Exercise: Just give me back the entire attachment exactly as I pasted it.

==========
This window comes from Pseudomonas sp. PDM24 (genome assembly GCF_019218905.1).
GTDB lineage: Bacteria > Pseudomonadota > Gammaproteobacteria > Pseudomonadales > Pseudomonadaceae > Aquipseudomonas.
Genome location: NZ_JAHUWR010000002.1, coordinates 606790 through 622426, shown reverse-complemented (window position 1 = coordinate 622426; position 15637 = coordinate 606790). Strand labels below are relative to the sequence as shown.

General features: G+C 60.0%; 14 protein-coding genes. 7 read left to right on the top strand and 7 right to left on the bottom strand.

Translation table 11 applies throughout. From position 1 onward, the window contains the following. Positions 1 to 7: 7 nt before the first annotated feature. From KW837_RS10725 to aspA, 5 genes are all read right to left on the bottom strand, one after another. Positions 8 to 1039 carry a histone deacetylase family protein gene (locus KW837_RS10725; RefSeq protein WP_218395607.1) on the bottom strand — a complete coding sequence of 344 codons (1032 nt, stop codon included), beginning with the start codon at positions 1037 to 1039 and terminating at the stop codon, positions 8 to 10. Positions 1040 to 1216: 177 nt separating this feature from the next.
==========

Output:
This window comes from Pseudomonas sp. PDM24 (genome assembly GCF_019218905.1).
GTDB lineage: Bacteria > Pseudomonadota > Gammaproteobacteria > Pseudomonadales > Pseudomonadaceae > Aquipseudomonas.
Genome location: NZ_JAHUWR010000002.1, coordinates 606790 through 622426, shown reverse-complemented (window position 1 = coordinate 622426; position 15637 = coordinate 606790). Strand labels below are relative to the sequence as shown.

General features: G+C 60.0%; 14 protein-coding genes. 7 read left to right on the top strand and 7 right to left on the bottom strand.

Translation table 11 applies throughout. From position 1 onward, the window contains the following. Positions 1 to 7: 7 nt before the first annotated feature. From KW837_RS10725 to aspA, 5 genes are all read right to left on the bottom strand, one after another. Positions 8 to 1039 carry a histone deacetylase family protein gene (locus KW837_RS10725; RefSeq protein WP_218395607.1) on the bottom strand — a complete coding sequence of 344 codons (1032 nt, stop codon included), beginning with the start codon at positions 1037 to 1039 and terminating at the stop codon, positions 8 to 10. Positions 1040 to 1216: 177 nt separating this feature from the next.